|Publication number||US4696544 A|
|Application number||US 06/799,005|
|Publication date||Sep 29, 1987|
|Filing date||Nov 18, 1985|
|Priority date||Nov 18, 1985|
|Also published as||DE3621919A1, DE3621919C2|
|Publication number||06799005, 799005, US 4696544 A, US 4696544A, US-A-4696544, US4696544 A, US4696544A|
|Inventors||James G. Costella|
|Original Assignee||Olympus Corporation|
|Export Citation||BiBTeX, EndNote, RefMan|
|Patent Citations (30), Non-Patent Citations (2), Referenced by (138), Classifications (11), Legal Events (5)|
|External Links: USPTO, USPTO Assignment, Espacenet|
The present invention relates to a fiberscopic device for the inspection of the interior sections of a construction, such as a machine, vessel, piping and the like, and to a method for using the same, and in particular, has application to the inspection of the hot sections, such as the combustion chambers or cans, of jet engines.
While the present invention is described hereinbelow in the context of one inspection procedure for a particular model of jet engine, it will be appreciated by those skilled in the art that this description is illustrative only, and that the invention disclosed herein is neither limited to such types of inspections nor only to inspections of jet engines; rather, the teachings disclosed herein have many applications. Further, while for ease of description the device is described as being useful for inspecting machine interiors, it should be understood that it is not so limited, and may be used to inspect many types of constructions or devices not admitting of easy visual inspection.
It has long been desirable to inspect the interior sections of constructions, such as vessels, piping or certain types of machinery, including jet engines, to examine for defects such as coking, cracking, wear, burning, etc. To avoid the need to disassemble the engine, which itself suffers from several drawbacks, various other methods have been proposed to inspect the engine interior while the engine is assembled, or even still mounted on the wing of an aircraft. In one known method, the engine is wrapped with a radiation-sensitive film, and a radioactive source is inserted into the engine to expose the film from within the engine. While this method is usually adequate to locate gross defects in the engine's condition, it is not sufficiently sensitive to reveal, for example, cracks or burn spots which while they appear minor at the time of inspection, perhaps due to the insensitivity of this method, might perhaps warrant maintenance at that time, or even worse, lead to more serious defects if left untreated. Further, even when this method is able, for example, to locate a crack, because of its imprecision it is typically incapable of discerning the length of the crack.
Accordingly, fiberscopic devices, which also have known medical applications, have been used to inspect the interior of jet engines, either or alone or as an adjunct to a radiation-sensitive film technique. Examples of known fiberscope devices are disclosed in U.S. Pat. Nos. 3,583,393 and 3,788,304 assigned to Olympus Optical Co., Ltd. of Tokyo, Japan, which are herein incorporated by reference. Typically, a fiberscopic device includes an elongated tube, or probe, with light transmitting and fiber optical systems along its length to illuminate an interior section to be inspected and transmit an image back to an eyepiece through which the operator can view the image.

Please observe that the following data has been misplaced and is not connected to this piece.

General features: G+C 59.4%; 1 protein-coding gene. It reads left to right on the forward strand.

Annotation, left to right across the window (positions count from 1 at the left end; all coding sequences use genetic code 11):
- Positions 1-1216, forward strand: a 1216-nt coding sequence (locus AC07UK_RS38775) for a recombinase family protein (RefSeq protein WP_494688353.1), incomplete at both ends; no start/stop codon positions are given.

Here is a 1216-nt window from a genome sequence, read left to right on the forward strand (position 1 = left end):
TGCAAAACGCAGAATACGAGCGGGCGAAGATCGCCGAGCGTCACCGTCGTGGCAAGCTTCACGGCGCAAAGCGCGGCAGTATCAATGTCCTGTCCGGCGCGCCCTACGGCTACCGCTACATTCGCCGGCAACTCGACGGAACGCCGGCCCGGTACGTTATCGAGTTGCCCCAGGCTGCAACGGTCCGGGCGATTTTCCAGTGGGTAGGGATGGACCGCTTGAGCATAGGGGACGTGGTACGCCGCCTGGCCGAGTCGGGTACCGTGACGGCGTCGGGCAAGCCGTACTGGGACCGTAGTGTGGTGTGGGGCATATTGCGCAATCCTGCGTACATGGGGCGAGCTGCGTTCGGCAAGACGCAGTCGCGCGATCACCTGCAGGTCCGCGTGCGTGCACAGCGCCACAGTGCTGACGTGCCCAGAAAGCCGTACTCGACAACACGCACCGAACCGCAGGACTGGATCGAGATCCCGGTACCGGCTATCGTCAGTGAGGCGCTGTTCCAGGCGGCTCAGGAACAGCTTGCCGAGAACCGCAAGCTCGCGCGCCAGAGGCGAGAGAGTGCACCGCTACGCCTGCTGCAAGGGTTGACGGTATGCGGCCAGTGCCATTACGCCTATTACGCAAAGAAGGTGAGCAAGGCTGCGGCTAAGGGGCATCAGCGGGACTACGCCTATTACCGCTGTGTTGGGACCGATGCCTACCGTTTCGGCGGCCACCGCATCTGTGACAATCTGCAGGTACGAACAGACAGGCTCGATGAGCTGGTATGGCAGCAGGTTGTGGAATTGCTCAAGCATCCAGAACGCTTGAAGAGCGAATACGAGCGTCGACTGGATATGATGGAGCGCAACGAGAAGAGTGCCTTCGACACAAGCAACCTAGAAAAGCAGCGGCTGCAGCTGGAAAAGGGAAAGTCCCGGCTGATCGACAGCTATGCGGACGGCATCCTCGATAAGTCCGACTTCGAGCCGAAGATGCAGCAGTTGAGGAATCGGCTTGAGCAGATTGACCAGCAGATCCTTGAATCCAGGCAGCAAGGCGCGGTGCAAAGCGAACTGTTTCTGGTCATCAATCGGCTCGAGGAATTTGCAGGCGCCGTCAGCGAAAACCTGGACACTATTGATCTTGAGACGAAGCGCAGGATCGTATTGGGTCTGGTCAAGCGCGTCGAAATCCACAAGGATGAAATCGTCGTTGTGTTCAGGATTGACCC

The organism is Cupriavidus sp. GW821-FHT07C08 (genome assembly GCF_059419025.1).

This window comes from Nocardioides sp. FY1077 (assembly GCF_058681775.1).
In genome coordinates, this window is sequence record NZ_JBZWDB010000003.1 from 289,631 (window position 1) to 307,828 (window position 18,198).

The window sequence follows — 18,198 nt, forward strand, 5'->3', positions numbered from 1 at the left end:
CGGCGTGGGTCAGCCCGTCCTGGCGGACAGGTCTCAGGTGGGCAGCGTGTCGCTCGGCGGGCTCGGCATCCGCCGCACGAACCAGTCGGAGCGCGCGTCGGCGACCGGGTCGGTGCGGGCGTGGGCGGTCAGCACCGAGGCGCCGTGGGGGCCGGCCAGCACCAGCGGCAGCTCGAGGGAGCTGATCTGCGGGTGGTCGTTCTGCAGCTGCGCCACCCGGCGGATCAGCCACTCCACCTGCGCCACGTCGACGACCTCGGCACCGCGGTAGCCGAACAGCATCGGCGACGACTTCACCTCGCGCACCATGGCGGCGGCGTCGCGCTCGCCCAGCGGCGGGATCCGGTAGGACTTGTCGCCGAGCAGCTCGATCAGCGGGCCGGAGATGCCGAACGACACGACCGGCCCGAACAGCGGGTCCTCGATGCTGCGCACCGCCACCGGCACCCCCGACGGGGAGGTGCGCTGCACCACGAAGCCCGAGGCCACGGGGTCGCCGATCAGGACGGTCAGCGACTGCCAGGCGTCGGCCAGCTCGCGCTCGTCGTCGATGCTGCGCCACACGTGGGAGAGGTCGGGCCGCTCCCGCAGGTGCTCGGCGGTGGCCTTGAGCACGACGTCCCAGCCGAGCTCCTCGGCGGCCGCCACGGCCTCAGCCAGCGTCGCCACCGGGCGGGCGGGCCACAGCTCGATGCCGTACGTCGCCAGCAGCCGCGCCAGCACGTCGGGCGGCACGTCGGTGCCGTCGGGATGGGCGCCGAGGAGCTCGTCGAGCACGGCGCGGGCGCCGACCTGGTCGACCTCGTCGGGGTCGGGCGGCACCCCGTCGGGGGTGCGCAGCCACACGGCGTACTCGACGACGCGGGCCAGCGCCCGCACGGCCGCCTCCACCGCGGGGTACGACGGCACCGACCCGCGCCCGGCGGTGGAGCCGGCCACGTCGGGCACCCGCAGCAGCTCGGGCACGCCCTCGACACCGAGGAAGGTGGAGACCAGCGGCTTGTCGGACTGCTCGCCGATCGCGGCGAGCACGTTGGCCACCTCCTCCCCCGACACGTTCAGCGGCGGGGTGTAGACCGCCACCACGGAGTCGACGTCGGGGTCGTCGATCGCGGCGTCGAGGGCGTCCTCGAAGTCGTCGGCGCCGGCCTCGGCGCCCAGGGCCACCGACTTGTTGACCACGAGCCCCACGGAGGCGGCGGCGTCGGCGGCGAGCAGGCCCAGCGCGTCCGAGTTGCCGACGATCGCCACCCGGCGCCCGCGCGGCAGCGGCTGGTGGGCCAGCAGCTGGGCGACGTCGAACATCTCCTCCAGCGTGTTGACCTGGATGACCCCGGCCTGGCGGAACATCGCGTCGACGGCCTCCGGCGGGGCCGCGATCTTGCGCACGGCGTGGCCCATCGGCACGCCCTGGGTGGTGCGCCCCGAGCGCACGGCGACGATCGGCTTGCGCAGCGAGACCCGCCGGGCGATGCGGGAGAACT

A disadvantage of the known fiberscopic designs when used to inspect a machine has been the inability to control the movement of the fiberscope probe within the interior of the machine to enable a more thorough inspection, for example, into adjacent interior sections of the machine which are not themselves accessible from the exterior of the machine. For example, in the inspection of a particular aircraft jet engine, the model JT8D manufactured by Pratt & Whitney Aircraft, a division of United Technologies, the known fiberscopic devices are useful in inspecting the two combustion chambers, or cans, (#4 and #7) which are accessible from the exterior of the engine via the ignitor ports of the engine. Only with a great deal of operator manipulation, if at all, is it possible to extend the fiberscope probe through a crossover tube connecting either the #4 or #7 can with an adjacent can. (It will be appreciated that a JT8D engine comprises nine combustion cans). Thus, the condition of the two cans, i.e., the #4 and #7 cans, which are capable of visual inspection with the known fiberscopic devices has been used in conjunction with other inspection techniques to predict the condition of the cans which cannot be reached with the fiberscope probe for a visual inspection. Obviously, a device capable of permitting a thorough visual inspection of all of the combustion cans of this or any other engine, and for that matter, other interior sections of other constructions or machines which are not readily accessible from the exterior, would be highly desirable.